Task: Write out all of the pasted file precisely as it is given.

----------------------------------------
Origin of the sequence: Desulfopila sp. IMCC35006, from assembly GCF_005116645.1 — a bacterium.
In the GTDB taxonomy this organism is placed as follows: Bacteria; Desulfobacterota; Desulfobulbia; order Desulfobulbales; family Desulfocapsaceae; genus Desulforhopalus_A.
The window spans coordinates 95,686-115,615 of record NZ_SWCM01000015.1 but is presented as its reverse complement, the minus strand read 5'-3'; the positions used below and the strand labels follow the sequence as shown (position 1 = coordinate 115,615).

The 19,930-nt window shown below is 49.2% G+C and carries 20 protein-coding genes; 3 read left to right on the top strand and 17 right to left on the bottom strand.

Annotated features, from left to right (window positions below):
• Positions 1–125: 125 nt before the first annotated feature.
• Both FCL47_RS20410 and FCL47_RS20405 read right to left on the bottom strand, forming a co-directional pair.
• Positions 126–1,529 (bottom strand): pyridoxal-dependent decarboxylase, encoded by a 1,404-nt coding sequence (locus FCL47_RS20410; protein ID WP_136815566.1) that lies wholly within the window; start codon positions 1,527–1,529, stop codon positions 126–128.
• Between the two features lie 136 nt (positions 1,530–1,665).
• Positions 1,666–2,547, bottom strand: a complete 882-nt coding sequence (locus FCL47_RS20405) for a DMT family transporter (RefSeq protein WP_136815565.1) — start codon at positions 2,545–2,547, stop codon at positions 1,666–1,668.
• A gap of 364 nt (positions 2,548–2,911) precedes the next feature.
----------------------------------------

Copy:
Origin of the sequence: Desulfopila sp. IMCC35006, from assembly GCF_005116645.1 — a bacterium.
In the GTDB taxonomy this organism is placed as follows: Bacteria; Desulfobacterota; Desulfobulbia; order Desulfobulbales; family Desulfocapsaceae; genus Desulforhopalus_A.
The window spans coordinates 95,686-115,615 of record NZ_SWCM01000015.1 but is presented as its reverse complement, the minus strand read 5'-3'; the positions used below and the strand labels follow the sequence as shown (position 1 = coordinate 115,615).

The 19,930-nt window shown below is 49.2% G+C and carries 20 protein-coding genes; 3 read left to right on the top strand and 17 right to left on the bottom strand.

Annotated features, from left to right (window positions below):
• Positions 1–125: 125 nt before the first annotated feature.
• Both FCL47_RS20410 and FCL47_RS20405 read right to left on the bottom strand, forming a co-directional pair.
• Positions 126–1,529 (bottom strand): pyridoxal-dependent decarboxylase, encoded by a 1,404-nt coding sequence (locus FCL47_RS20410; protein ID WP_136815566.1) that lies wholly within the window; start codon positions 1,527–1,529, stop codon positions 126–128.
• Between the two features lie 136 nt (positions 1,530–1,665).
• Positions 1,666–2,547, bottom strand: a complete 882-nt coding sequence (locus FCL47_RS20405) for a DMT family transporter (RefSeq protein WP_136815565.1) — start codon at positions 2,545–2,547, stop codon at positions 1,666–1,668.
• A gap of 364 nt (positions 2,548–2,911) precedes the next feature.